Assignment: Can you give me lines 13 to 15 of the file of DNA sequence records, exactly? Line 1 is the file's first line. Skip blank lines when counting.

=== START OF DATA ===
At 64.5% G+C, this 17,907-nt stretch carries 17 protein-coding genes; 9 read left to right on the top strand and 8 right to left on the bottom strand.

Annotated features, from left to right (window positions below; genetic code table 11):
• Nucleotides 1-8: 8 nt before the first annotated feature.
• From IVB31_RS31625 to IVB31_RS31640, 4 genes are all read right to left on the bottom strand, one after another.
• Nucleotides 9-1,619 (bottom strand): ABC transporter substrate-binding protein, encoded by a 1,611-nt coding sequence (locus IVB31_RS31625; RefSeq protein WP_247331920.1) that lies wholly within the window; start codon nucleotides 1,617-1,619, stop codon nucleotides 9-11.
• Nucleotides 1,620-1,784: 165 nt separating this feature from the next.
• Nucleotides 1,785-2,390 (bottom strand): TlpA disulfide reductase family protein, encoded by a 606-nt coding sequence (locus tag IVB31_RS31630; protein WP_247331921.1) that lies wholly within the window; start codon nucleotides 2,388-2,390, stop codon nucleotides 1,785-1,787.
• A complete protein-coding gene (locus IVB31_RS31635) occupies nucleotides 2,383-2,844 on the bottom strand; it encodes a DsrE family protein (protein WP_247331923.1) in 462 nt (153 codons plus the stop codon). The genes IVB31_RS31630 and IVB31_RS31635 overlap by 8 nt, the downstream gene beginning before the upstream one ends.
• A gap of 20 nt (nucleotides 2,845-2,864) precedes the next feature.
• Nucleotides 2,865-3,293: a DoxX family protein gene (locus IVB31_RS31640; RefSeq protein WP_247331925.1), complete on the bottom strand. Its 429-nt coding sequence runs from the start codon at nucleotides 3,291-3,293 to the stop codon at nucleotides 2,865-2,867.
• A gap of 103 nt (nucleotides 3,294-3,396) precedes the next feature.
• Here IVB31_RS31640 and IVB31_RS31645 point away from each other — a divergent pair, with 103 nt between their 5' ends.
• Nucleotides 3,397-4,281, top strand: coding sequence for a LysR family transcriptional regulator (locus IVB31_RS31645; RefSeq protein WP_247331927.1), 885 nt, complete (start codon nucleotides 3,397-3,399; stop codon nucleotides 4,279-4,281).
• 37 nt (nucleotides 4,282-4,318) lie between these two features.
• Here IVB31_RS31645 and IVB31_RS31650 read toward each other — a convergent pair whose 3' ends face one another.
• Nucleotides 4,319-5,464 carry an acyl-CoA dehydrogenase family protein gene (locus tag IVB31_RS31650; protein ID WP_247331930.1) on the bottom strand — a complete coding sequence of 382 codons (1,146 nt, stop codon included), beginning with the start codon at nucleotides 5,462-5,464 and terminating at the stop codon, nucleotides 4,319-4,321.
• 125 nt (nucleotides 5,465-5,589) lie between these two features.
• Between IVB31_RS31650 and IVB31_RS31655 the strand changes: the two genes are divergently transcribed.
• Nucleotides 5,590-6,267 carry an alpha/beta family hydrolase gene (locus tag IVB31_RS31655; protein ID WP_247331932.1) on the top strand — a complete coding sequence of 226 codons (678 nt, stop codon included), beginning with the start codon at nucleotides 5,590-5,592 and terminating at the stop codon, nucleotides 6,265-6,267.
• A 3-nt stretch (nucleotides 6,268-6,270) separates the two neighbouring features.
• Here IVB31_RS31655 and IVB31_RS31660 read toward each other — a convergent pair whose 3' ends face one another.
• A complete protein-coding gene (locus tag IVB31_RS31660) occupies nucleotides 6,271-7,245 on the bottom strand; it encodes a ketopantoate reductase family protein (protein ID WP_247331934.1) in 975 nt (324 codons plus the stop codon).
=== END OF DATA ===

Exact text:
• Nucleotides 3,397-4,281, top strand: coding sequence for a LysR family transcriptional regulator (locus IVB31_RS31645; RefSeq protein WP_247331927.1), 885 nt, complete (start codon nucleotides 3,397-3,399; stop codon nucleotides 4,279-4,281).
• 37 nt (nucleotides 4,282-4,318) lie between these two features.
• Here IVB31_RS31645 and IVB31_RS31650 read toward each other — a convergent pair whose 3' ends face one another.